The #1 reason pastors burn out and how you can avoid it

Burnout: the condition of someone who has become very physically and emotionally tired after doing a difficult job for a long time. (Merriam-Webster.com)

Can you relate to any of that? Do you ever wonder how much longer you can keep going in ministry? Here’s a little secret: pastors burn out not because of hard work but because of overfunctioning.

Overfunctioning: persistently taking on more responsibility than is genuinely yours.

As Rabbi Edwin Friedman says, “Stress comes less from overwork than from taking responsibility for the problems of others.”

I first heard that quote over 20 years ago and it ultimately changed my ministry and my life. You’ve heard that quote from me before and you’ll hear it again – it’s that important.. Most of us in ministry are born and bred to take responsibility for others. The thing is that it doesn’t truly help others and it doesn’t help us. Instead, it leads to burnout in us and stunted growth in others.

What to do instead? Here are my five tips.

  1. Redefine your “job.” As a pastor, I changed my own job description from “helping others” to “helping others grow.” There’s a big difference. When you help others grow, you may actually “help” them less. You insist they take responsibility for themselves. You provide more challenge. You also create an inherent boundary of what is and what is NOT your job.
  2. Lower your standards. I see pastors wearing themselves out by doing things others ought to be doing, whether it’s planning worship, leading the youth group, proofreading, being in charge of music. None of these tasks are detrimental in themselves. But if you persistently do them because others can’t perform to your standards, or there just isn’t anyone to do it, it is a warning sign to let go. While I’m all for excellence in ministry, when all the excellence rests on the back of the pastor, it’s not good for anyone.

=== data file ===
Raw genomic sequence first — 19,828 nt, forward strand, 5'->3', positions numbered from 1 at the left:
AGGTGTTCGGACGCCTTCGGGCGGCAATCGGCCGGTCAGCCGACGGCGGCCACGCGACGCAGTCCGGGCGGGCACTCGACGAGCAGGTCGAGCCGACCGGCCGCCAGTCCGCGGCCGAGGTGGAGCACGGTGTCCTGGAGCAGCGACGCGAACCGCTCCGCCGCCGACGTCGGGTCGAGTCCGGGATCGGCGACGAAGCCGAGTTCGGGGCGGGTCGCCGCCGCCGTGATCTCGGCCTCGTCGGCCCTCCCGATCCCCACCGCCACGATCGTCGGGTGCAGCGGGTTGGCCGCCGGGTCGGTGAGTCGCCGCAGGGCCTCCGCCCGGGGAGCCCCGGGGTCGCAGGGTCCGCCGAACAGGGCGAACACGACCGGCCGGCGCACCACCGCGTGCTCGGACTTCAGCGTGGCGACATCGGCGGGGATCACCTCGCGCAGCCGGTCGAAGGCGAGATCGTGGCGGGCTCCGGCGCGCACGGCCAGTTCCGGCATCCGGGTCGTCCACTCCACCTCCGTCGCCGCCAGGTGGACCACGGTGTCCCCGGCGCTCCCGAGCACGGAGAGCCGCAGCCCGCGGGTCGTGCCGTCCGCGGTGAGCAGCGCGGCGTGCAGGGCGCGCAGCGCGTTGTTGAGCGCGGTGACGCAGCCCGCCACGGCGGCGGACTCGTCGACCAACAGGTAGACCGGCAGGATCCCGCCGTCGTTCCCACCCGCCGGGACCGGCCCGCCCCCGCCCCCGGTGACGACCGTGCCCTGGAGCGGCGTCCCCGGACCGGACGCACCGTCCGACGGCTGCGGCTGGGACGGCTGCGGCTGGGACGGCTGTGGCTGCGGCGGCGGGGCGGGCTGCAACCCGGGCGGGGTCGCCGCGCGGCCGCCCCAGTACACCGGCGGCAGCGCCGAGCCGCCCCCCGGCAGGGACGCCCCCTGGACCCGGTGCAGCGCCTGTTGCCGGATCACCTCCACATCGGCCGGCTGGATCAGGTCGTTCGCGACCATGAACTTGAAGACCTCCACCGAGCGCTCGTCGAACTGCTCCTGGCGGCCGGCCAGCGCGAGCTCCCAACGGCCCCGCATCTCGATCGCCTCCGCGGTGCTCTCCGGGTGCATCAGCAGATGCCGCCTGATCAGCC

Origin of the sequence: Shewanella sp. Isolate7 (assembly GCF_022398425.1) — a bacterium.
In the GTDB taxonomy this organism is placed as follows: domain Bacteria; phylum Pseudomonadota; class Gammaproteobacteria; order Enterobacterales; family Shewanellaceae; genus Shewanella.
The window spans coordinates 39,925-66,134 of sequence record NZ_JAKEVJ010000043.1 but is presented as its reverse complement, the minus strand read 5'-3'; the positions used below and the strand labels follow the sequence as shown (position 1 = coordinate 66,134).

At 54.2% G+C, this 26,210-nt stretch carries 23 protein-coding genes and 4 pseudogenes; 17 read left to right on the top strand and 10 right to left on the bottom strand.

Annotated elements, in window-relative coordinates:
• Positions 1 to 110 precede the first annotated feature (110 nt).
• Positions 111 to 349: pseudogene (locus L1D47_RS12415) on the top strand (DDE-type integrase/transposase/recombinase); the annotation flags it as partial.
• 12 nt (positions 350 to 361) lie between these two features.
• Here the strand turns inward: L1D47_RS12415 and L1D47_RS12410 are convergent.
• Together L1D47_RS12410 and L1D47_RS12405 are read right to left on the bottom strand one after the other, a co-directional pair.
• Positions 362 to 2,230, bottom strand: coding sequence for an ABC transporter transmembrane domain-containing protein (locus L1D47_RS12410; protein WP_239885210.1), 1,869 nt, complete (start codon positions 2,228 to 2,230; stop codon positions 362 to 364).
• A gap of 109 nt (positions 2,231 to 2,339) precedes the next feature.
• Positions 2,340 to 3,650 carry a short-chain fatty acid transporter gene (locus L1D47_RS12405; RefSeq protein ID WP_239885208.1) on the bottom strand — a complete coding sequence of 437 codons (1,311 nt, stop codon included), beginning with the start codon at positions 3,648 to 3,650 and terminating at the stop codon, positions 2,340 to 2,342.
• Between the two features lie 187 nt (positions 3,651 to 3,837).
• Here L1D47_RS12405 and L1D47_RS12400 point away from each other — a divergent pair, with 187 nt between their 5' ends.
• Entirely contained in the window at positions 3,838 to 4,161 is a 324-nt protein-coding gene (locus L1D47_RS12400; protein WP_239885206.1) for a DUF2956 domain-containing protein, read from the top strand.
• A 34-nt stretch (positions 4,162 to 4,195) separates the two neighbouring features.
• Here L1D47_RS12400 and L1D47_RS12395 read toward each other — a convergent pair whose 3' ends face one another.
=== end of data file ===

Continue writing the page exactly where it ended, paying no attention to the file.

3. Take a breath before you say yes. Simply pause and ask yourself, “Is this my responsibility?” You may need to make a split-second discernment, and you won’t always get it “right.” It’s a spiritual practice. What is yours and what is the responsibility of others? Should you say yes or should you say no? If you ask yourself the question, you’ll overfunction less.
  4. Let your church’s future be its responsibility. Of course, the role of pastor is important. Solid leadership is essential. However, you can’t 100% ensure your church’s golden future, even if you stay there the rest of your life. You don’t have that kind of power. This is the biggest burnout position for pastors. Denominations want you to take this responsibility on. So does your church: “Pastor, if you only [preached longer/shorter/visited more/attracted younger people….]’ Do your best, then let go.
  5. Be willing to feel a little guilty. Overfunctioning pastors who step it down a little feel guilty. This is a good sign! Just because you feel guilty doesn’t mean you are doing the wrong thing. Just because others criticize you for not doing enough doesn’t mean you aren’t working hard enough. Treat it like thoughts during meditation–let it pass through your brain and let it go. Don’t get defensive. One caveat: If you overfunction less, others won’t step up immediately. Be prepared for some lag time, and some pushback. (“Pastor, why aren’t you [fill in the blank] any more?”) That’s all right. In fact, if you get some criticism  about it, you’re probably on the right track.

Questions for reflection: What is one area you might be overfunctioning? How could you step back a little?

Blessings,

Margaret

 

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